Dysfunction of the immune system can result in damage of the peripheral nervous system. The immunological mechanisms, which include macrophage infiltration, inflammation and proliferation of Schwann cells, result in variable degrees of demyelination and axonal degeneration. Aetiology is diverse and, in some cases, may be precipitated by infection. Various animal models have contributed and helped to elucidate the pathophysiological mechanisms in acute and chronic inflammatory polyradiculoneuropathies (Guillain–Barre Syndrome and chronic inflammatory demyelinating polyradiculoneuropathy, respectively). The presence of specific anti-glycoconjugate antibodies indicates an underlying process of molecular mimicry and sometimes assists in the classification of these disorders, which often merely supports the clinical diagnosis. Now, the electrophysiological presence of conduction blocks is another important factor in characterizing another subgroup of treatable motor neuropathies (multifocal motor neuropathy with conduction block), which is distinct from Lewis–Sumner syndrome (multifocal acquired demyelinating sensory and motor neuropathy) in its response to treatment modalities as well as electrophysiological features. Furthermore, paraneoplastic neuropathies are also immune-mediated and are the result of an immune reaction to tumour cells that express onconeural antigens and mimic molecules expressed on the surface of neurons. The detection of specific paraneoplastic antibodies often assists the clinician in the investigation of an underlying, sometimes specific, malignancy. This review aims to discuss the immunological and pathophysiological mechanisms that are thought to be crucial in the aetiology of dysimmune neuropathies as well as their individual electrophysiological characteristics, their laboratory features and existing treatment options. Here, we aim to present a balance of discussion from these diverse angles that may be helpful in categorizing disease and establishing prognosis.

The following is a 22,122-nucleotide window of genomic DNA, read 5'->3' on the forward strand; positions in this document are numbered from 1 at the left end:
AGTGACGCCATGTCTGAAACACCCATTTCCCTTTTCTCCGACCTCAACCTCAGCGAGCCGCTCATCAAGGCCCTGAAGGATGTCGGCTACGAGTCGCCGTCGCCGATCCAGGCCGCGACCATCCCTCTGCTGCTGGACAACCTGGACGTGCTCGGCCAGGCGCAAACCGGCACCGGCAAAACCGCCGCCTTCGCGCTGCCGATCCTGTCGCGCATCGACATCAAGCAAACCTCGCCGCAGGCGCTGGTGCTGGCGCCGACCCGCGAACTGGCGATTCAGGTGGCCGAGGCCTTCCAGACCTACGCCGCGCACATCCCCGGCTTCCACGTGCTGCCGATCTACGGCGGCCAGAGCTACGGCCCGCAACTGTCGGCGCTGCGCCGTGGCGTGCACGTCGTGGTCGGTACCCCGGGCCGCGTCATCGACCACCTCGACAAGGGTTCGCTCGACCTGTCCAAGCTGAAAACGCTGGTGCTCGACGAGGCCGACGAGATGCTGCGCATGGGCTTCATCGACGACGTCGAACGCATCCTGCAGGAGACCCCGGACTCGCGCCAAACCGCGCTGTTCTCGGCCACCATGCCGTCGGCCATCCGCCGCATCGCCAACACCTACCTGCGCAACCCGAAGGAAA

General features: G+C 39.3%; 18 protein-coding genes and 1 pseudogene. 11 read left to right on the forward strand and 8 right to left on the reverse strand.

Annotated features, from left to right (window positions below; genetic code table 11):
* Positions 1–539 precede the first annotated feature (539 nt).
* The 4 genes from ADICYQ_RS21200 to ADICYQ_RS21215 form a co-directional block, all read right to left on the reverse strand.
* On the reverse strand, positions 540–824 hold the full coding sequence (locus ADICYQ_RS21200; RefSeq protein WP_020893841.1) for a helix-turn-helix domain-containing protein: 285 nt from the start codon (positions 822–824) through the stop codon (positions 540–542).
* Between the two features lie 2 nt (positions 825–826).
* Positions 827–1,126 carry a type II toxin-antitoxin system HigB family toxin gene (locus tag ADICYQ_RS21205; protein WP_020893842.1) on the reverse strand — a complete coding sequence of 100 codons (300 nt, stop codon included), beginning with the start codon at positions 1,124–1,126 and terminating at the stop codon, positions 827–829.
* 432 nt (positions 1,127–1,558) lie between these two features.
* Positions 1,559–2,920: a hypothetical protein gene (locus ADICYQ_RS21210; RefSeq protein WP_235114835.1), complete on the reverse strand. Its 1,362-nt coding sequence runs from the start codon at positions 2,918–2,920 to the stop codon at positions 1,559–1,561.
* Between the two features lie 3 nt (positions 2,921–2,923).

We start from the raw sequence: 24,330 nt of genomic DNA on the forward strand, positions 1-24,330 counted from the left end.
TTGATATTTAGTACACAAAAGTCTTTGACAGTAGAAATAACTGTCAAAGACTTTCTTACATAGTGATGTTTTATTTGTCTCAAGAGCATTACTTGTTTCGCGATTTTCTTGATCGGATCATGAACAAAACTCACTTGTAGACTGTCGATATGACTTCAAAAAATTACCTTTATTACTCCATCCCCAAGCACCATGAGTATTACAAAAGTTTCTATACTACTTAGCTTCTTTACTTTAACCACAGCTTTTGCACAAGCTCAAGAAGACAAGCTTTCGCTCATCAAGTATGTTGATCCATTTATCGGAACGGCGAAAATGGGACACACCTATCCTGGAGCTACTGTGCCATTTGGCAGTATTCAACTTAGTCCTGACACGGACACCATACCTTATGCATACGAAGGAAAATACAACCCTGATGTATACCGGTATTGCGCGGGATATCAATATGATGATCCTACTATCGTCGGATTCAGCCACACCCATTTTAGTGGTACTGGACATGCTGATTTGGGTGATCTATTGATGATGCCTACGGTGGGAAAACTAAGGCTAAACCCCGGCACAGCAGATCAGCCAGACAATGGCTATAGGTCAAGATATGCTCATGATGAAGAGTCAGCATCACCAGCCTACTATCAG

ASJC Scopus subject areas
- Molecular Biology
- Computer Science Applications
- Physical and Theoretical Chemistry
- Organic Chemistry
- Inorganic Chemistry